Iatrogenic renal subcapsular hematoma from routine urological cases traditionally has been described regarding percutaneous stone extraction (PCNL) and extracorporeal shock wave lithotripsy. In our study, PCNL (7/46) and extracorporeal shock wave lithotripsy (6/46) were the most common iatrogenic causes of SRH. Additionally, placement or exchange of nephrostomy tube had a similar incidence (7/46). SRH after ureteroscopic lithotripsy is detailed in relatively few case reports. Our study reports 4 SRHs in the setting of ureteroscopy. A systematic review by Whitehurst et al in 2017 of 9,000 patients who underwent ureteroscopic lithotripsy found the incidence of SRH to be 0.45%.2 It has been postulated that SRHs are more likely to form after ureteroscopy in the setting of hydronephrosis leading to deformed vasculature and loss of parenchymal elasticity. In addition, trauma from the guidewire and prolonged high-pressure flow in the pelvicaliceal system may be attributed to the risk of SRH.

Table. Etiology of Subcapsular Renal Hematoma

Etiology Total % of Total
Trauma (20) Fall 12 12
Blunt 7 7
Penetrating 1 1
Spontaneous (31) Unknown 19 20
Renal mass 8 8
Polycystic kidneys 4 4
Iatrogenic (46) Renal biopsy 18 19
Nephrostomy placement/exchange 7 7
URS 4 4
ESWL 6 6
PCNL 7 7
Partial nephrectomy 1 1
AAA endograft 2 2
Lumbar fixation 1 1
Total 97
Abbreviations: AAA, abdominal aortic aneurysm; ESWL, extracorporeal shock wave lithotripsy; PCNL, percutaneous nephrolithotomy; URS, ureteroscopy.

About one-third of the hematoma cases in our study were spontaneous bleeds, unrelated to trauma or iatrogenic etiology. Of the 31 spontaneous SRHs, 8 were related to renal masses and 4 to polycystic kidneys. Wunderlich syndrome describes the acute onset of spontaneous, nontraumatic renal hemorrhage into the subcapsular and perirenal spaces. It is traditionally characterized by Lenk’s triad: acute flank pain, flank mass, and hypovolemic shock. More than half of these patients in our study were clinically silent. However, 3 of 97 (3%) of the total SRH cases developed Page kidney, all from spontaneous hematomas, 1 of which was related to an underlying renal mass.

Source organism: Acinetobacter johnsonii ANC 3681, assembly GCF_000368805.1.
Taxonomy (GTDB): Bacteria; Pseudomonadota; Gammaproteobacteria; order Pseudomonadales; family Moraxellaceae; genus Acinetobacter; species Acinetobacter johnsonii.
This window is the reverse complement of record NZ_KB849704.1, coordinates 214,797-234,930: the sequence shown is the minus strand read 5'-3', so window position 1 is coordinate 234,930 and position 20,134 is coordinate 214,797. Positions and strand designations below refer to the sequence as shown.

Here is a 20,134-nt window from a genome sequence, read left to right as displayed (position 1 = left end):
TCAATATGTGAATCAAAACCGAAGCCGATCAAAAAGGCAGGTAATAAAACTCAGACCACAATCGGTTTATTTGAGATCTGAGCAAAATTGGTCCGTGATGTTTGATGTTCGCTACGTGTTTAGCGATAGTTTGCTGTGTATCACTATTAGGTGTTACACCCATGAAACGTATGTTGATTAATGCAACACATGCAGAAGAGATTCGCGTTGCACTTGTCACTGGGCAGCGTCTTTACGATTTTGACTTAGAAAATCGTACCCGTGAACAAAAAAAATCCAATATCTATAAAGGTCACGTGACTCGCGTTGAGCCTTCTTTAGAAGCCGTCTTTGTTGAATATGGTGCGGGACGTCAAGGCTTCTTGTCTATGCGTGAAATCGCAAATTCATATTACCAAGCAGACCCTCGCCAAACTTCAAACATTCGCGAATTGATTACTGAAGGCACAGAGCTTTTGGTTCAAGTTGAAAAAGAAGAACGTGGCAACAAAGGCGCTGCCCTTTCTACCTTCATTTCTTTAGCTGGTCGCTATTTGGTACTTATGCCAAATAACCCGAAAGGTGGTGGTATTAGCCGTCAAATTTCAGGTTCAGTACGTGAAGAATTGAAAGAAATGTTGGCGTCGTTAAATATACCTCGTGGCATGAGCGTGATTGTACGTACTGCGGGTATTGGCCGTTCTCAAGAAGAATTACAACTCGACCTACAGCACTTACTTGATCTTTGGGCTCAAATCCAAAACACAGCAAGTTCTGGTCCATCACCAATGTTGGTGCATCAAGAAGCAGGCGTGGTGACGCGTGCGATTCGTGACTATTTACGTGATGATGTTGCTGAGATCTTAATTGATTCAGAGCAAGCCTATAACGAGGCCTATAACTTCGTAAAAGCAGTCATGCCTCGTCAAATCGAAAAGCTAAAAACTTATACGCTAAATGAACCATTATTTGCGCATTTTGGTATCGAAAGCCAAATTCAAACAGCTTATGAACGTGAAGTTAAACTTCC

The natural history of the SRH timeline to resolution has not been elucidated in the current literature. Our study included patients with at least 3 follow-up cross-sectional imaging series. Among the 94 patients who underwent follow-up imaging within 10 months, 20 of them (21%) demonstrated complete hematoma resolution. Further imaging between 10 and 15 months was conducted on 18 patients, with an additional 8 patients (44%) showing resolved hematomas. On average, the complete resolution of the hematoma took approximately 368 days. Although our study lacks complete follow-up for each patient, it may be recommended that patients with SRH expect follow-up for 1.5 to 2 years until resolution.

There is currently no evidence-based guideline for the management of SRH. The study’s findings shed light on the natural history, clinical course, and management of SRHs. Early recognition is key, especially in the setting of solitary or allograft kidney, to prevent progressive ischemic organ damage. Indications for intervention as seen in our study include severe anemia and hemodynamic instability, intolerable pain, infected hematoma intractable to antibiotic therapy, and Page kidney.

  1. Manno C, Strippoli G, Arnesano L, et al. Predictors of bleeding complications in percutaneous ultrasound-guided renal biopsy. Kidney Int. 2004;66(4):1570-1577.
  2. Whitehurst L, Somani B. Perirenal hematoma after ureteroscopy: a systematic review. J Endourol. 2017;31(5):438-445.